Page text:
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Q&A with Lisa Masseur, EP at Radar Studios


LBB Gets in Touch with the Chicago Shop

Q&A with Lisa Masseur, EP at Radar Studios
Q&A with Lisa Masseur, Executive Producer at Radar Studios, Chicago

LBB > Chicago is home to some very creative and innovative companies, what makes Radar unique?
LM > Hands down, it's our team. RADAR was founded on the principle that if a director begins collaborating with a team (animators, FX artists, editors) early in the process and continuing throughout the job, the creative will be better served. Our team sits at the table and discusses each project that walks through the door here.  

LBB > Do clients come to work with you from all over America?
LM > Absolutely – from LA, NY, TX… you name it.  

LBB > Do you do any international work, if you do where do these clients come from?
LM > Yes. France, Russia, Canada to name a few. On the flip side, we've recently added director AK, who is based in South Africa to our roster. As our clients become more global, so do our offerings.

LBB > Have you always offered directors, animation/VFX and editing or is this a recent development due to the ever-changing demands of clients?
LM > In short, RADAR has always been this way. Back when RADAR was founded (12 years ago), working in this model was unheard of. RADAR wasn't built to follow one model or another, it was built this way because the founders were principally interested in the creative ideas. RADAR's offerings have grown to reflect not only the work we've done, but also the creative capital that we think will be most relevant for the future. To that end, RADAR added to its roster with the signing of AK, a renowned visual effects commercial director, and COPA, a directing/visual effects duo made up of well respected and sought after artists Alex Frisch and Vico Sharabani.   
Our clients are certainly better served creatively because of the inherent philosophy that any technique can be explored on any project here. We don’t have an FX dept. down the hall from the editors, or some production office in the back room. We work in an open loft environment and everyone is constantly collaborating. This ultimately furthers for the better any idea brought to the table.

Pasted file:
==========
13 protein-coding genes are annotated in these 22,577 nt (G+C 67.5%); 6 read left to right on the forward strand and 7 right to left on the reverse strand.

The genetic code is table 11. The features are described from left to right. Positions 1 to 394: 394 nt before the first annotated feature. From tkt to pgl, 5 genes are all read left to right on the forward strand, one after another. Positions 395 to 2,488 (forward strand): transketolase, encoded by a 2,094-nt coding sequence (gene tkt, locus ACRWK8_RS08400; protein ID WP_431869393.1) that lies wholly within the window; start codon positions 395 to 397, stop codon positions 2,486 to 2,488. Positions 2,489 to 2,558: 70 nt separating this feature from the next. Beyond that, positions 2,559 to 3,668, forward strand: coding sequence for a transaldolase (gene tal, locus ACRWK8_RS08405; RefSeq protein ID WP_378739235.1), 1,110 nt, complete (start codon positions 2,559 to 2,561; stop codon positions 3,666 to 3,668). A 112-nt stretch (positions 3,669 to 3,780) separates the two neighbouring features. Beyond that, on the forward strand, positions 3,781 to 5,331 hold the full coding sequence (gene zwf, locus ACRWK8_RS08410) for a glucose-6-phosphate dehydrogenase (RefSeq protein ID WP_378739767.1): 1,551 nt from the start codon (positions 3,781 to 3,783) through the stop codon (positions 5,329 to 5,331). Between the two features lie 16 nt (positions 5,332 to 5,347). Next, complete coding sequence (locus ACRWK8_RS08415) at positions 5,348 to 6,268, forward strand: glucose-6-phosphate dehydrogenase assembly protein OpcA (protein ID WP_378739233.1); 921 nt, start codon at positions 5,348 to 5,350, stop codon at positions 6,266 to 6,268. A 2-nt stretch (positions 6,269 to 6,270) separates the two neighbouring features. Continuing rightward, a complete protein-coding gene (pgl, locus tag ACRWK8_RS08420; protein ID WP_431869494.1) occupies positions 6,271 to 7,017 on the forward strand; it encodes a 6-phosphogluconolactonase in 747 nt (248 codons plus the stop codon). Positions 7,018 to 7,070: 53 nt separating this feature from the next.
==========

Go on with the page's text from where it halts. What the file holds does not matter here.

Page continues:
LBB > How would you describe Radar in an elevator pitch?
LM > Radar Studios represents a team of uniquely talented directors and artists. We believe every project comes in the door in a state of creative development. So, while all of our directors shoot live action, they're also artists who view each project as a living, growing idea. Our directorial team includes VFX artisans, animators, writers, and photographers who can contribute in a unique way, always in service to the core idea. More than once, a commercial that began as a 100% live action project morphed into a CG based VFX spot. We've also ended up shooting everything live action when a Client had assumed it could only be realized with VFX. When talent, creativity, and culture are focused on ideas, anything is possible. We love our work.  

LBB > Since technology has changed so much in the last ten years, do you find you have to deliver your end product in less time?
LM > Absolutely. And of course, we would always prefer to have more time. 

LBB > How are you adapting and changing to handle the different communication media?  
LM > We have been producing content for different screens from the get go. Whether it’s shooting content for an interactive banner ad or designing CG elements for an App. Since our team has always been ahead of the curve in terms of technology, we produce content for all manner of media. Content is still content - but our team has become experts at designing and developing content and ads that are specific to the myriad of different digital platforms.    

LBB > Do you work directly with clients?
LM > On occasion, yes.  

LBB > What do you perceive as the biggest challenges facing production and post-production houses, both locally and globally?
LM > The increasing demand to produce content – especially VFX and animation work – within seemingly impossible deadlines.    

LBB > What do you see in the future for post-production facilities? Do you think your model of offering directors too is going to become more prevalent?  
LM > It already has become prevalent – at least within Chicago.  RADAR was founded as a one stop shop for creative reasons. Unfortunately today, most companies are offering other services for economic reasons.  

LBB > What value do you put on awards and winning them?  
LM > Some value of course. Ultimately we value the effectiveness of our work more so.  
LBB > This year, what has been your favourite job and why?
LM > There’s not just one job, but one specialty that has grown at RADAR unexpectedly. Our director Sam Macon has become sought after worldwide for his unique stop motion work. His projects for McD’s France, Brach’s and Jelly Belly are favorites.

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Radar, Sat, 14 Jan 2012 15:00:00 GMT